Anyone with a sense of adventure will tell you take the scenic route. All too often we find ourselves in a rush to get from point A to point B. Minor inconveniences put major dampers on our daily life and we forget to enjoy the little things. For those of us who live along the West Coast a well known secret of pure, scenic travel is US Highway 101. Over 1500 miles of historic highway that will take you from Los Angeles, California to Port Angeles, Washington and beyond. If you look at it on a map you’ll see that it runs fairly north to south until you get to the top. Right before that eastward bank the road follows the Hoh River, and although there are signs pointing to the entrance, the path to the Hoh Rainforest is a rather unassuming one.
In a state known for its perpetual lush green, the Hoh, pronounced Hō, Rainforest stands proud. Averaging 10.5 ft (3.2m) of rain a year the outcome is a dazzling spectacle of vibrant green on green. You would be hard pressed to be there on a day it didn’t rain, and the morning our family visited was no different. In our excitement to get out the door we had found we left our smallest’s rain jacket at camp an hour away. Which is another thing you should know, there are no short cuts in and out of the Hoh Rainforest unless you camp there. The road to the visitor center winds along the Hoh River where you will see a beautiful aquamarine water that is synonymous with western Washington rivers. After a quick round robin of jackets, the oldest giving up his outer shell to the middle who passed along his to the youngest, we were set. Here we set out on picking our first trail. While the Hoh River Trail is a 17.3 mile (27.8 KM) walk along the river valley before you ascend Blue Glacier and Mount Olympus, we decided some of the smaller trails were just our speed. We opted to take the Hall of Mosses and The Spruce trail which were perfect for little legs and aging bones alike.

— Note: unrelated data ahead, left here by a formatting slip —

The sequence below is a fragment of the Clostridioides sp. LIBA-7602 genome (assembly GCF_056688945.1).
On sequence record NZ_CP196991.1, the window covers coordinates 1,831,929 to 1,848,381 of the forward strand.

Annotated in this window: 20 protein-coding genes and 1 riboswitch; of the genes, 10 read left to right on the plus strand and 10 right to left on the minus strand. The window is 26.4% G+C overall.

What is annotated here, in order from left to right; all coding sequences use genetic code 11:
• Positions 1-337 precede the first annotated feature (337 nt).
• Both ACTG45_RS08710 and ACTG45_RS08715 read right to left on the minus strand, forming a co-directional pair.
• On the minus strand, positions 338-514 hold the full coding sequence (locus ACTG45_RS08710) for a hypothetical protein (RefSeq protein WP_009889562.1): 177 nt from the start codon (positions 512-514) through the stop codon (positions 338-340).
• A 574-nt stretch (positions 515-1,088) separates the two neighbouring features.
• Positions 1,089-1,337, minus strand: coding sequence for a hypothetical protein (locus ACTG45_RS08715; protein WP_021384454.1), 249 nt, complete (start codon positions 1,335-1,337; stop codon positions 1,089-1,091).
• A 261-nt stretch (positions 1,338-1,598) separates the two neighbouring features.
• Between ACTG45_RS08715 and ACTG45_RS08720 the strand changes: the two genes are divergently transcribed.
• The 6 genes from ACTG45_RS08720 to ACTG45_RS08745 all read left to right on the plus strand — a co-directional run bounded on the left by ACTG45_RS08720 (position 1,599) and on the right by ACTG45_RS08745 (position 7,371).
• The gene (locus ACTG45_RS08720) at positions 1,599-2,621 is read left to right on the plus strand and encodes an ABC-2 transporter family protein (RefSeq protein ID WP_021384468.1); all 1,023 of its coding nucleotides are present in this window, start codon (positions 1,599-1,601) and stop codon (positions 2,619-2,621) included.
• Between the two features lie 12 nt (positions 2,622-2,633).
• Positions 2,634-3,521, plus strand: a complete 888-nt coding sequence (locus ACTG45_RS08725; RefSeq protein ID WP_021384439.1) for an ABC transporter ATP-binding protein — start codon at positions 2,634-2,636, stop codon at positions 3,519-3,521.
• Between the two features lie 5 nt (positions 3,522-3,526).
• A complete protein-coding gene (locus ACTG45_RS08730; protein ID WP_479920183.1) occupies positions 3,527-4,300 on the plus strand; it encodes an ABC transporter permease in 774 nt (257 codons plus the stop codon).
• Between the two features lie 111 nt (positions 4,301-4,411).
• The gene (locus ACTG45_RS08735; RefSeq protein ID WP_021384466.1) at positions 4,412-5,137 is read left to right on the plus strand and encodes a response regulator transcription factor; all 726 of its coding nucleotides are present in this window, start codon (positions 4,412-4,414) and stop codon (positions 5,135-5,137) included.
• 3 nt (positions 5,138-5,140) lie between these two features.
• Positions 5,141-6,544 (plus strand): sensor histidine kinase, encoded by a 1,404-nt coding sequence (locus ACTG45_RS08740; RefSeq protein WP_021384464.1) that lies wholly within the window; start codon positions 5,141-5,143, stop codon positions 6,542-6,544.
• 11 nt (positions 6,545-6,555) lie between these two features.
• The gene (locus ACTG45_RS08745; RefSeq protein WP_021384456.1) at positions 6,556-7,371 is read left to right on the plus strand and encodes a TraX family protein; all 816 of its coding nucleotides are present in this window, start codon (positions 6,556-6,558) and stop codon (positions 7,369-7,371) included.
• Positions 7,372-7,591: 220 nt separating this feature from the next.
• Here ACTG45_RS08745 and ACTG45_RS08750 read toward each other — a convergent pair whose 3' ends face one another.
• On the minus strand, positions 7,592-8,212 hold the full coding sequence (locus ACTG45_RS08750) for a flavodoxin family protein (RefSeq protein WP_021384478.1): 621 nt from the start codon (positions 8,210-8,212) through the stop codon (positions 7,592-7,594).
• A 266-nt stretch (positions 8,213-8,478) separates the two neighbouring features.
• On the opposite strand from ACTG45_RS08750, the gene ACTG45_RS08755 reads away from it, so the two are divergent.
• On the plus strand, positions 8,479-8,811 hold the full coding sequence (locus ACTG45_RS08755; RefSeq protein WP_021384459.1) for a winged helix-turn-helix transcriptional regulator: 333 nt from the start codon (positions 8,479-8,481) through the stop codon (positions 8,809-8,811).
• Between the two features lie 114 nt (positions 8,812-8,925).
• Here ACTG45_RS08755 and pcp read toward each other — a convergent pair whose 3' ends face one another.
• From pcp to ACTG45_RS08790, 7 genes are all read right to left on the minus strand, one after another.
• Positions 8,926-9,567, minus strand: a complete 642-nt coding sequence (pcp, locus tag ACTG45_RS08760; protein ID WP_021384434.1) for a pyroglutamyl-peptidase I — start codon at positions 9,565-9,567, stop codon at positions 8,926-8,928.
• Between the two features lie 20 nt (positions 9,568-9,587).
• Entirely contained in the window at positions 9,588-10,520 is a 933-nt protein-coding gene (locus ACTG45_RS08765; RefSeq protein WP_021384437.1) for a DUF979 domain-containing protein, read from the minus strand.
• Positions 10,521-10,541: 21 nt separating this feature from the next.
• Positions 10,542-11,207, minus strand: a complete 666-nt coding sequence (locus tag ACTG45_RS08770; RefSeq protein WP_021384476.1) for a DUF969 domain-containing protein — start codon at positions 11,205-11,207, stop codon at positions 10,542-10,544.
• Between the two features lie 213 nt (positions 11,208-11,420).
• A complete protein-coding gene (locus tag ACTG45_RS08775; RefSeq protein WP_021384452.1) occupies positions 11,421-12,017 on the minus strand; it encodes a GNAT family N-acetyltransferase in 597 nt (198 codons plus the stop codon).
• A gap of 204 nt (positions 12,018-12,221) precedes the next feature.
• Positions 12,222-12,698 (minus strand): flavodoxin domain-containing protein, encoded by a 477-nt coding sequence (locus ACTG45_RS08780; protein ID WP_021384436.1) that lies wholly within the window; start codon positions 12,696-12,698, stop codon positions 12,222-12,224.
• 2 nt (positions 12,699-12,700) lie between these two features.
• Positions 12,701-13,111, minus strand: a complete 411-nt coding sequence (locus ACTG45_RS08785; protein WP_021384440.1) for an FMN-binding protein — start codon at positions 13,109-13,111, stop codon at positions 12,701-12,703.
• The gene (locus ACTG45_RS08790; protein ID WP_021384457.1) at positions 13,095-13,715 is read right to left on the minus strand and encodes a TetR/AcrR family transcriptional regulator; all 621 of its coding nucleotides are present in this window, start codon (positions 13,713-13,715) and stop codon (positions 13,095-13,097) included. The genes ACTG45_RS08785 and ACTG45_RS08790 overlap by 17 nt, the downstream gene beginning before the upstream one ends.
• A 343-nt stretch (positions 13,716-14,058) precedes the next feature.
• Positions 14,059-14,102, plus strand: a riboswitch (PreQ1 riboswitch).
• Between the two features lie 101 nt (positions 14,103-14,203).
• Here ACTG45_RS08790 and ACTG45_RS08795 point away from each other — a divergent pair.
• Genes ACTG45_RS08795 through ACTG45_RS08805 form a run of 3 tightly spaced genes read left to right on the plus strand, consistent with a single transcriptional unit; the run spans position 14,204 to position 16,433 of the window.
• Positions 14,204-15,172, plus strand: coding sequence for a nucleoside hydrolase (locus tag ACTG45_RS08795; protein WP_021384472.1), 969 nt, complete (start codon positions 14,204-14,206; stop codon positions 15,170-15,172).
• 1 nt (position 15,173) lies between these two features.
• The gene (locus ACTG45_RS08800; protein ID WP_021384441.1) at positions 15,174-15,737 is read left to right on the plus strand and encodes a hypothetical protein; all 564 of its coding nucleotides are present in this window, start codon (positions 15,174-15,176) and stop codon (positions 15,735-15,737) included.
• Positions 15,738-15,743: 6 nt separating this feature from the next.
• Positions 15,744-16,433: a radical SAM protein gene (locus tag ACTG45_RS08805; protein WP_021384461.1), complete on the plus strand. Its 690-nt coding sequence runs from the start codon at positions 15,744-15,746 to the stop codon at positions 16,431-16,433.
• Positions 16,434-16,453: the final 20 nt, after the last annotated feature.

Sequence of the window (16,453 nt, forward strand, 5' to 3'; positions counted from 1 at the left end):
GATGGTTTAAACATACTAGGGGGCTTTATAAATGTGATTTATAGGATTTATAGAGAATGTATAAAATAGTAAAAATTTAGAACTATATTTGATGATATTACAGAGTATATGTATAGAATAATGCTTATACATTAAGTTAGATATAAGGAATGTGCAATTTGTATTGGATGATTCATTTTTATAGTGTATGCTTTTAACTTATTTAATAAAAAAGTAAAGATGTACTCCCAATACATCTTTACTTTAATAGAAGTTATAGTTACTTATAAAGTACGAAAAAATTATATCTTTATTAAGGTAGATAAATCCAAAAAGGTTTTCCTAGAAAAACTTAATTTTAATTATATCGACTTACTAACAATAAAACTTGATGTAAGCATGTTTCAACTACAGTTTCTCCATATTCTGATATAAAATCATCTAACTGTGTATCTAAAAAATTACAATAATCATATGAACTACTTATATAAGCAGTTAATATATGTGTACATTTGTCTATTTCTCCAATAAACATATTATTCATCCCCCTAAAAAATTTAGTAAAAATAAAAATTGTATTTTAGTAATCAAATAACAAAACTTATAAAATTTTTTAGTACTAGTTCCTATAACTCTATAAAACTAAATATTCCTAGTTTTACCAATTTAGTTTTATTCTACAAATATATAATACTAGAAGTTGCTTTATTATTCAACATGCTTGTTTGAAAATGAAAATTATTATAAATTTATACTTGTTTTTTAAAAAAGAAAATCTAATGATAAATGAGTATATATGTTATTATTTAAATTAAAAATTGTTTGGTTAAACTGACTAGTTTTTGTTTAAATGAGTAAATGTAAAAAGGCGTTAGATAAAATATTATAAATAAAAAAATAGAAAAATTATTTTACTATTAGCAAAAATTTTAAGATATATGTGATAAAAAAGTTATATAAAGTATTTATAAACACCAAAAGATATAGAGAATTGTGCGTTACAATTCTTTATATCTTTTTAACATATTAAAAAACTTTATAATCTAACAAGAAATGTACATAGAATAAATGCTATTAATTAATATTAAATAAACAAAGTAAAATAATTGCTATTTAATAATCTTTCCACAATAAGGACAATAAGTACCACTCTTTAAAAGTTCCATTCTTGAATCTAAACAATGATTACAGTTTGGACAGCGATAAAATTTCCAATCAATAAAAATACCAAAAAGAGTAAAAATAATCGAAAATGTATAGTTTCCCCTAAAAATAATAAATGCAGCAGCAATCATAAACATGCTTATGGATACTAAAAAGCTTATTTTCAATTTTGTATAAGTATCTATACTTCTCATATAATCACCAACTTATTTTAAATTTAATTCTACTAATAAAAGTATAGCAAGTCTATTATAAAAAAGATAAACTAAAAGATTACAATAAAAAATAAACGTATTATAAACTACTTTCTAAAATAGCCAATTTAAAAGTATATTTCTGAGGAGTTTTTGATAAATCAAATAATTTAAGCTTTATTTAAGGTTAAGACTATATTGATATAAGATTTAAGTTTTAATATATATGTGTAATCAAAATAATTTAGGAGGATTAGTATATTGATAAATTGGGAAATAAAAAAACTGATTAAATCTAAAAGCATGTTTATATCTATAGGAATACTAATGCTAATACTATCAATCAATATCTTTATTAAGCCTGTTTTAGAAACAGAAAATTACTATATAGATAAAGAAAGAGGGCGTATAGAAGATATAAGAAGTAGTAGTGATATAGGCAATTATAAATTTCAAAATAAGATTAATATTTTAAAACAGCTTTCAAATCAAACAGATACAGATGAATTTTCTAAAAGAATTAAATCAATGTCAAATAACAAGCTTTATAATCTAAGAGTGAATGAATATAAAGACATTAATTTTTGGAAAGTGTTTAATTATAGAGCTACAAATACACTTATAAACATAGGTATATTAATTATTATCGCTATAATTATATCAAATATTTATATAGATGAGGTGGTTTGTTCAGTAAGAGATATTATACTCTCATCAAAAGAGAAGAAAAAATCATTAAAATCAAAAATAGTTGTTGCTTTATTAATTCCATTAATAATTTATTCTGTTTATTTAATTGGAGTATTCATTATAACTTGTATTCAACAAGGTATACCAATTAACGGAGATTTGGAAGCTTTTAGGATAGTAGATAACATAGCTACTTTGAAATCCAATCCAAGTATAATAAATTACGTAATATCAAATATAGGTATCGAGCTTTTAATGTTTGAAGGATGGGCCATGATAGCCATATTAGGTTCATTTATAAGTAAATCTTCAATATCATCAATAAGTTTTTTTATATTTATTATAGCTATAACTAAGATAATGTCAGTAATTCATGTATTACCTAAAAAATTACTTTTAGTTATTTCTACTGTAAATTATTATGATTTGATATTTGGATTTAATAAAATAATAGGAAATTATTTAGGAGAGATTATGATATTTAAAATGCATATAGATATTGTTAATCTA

There aren’t a lot of times you see a word so beautifully personified to its description as the word canopy to the looming top of the Hoh. Even on its sunniest days, direct sunlight struggles to reach the floor beneath. It turned out that the shuffle of rain jackets wasn’t a necessity either. Once we were on the trail the steady down poor was all but nil. Words don’t do it justice and as I found out later, neither do pictures from a phone. I knew walking that I would have to bring my absolute A game to embroider it.
So much of it is filed under the ‘See to believe’ category. There isn’t enough floss in the world to cover the variant of green found in the Hoh, but I gave it an honest effort. The deeper you go the greener it gets, a literal fern gully. And, oh the ferns, forever reaching outward in hope to catch light.
The Hall of Mosses is just that. A gentle walk among very old trees draped in green and brown hanging impossibly low.
It’s so easy to get lost in what is above that you may miss the wonders of what is inching along beneath. Our nature princess spotted it first, slowly working its way across the bed in vibrant yellow, a banana slug.
Although local legend says it will end in good fortune and riches, we chose not to kiss it.
Three fourths of the way through the Spruce Trail you are sequestered along a portion of the river, quietly raging along, carving its own path through serenity.
It would have been easy just to stay here through the day, reflecting and embracing the shear luck of the moment.
When we did continue, we happened upon a ranger further up the trail. She put her finger to her mouth to give a universal ‘shhhhh’. When we were within whisper range she pointed and softly said, “elk”.
Though it was a good distance away from the trail we stood in awe of the size of it. An indescribable way to finish a wonder filled walk. And so, while I couldn’t see the forest, mountains or sky through the trees, I wouldn’t want it any other way. Get out there, get lost, and stitch your next adventure.
- Nate & Rosanna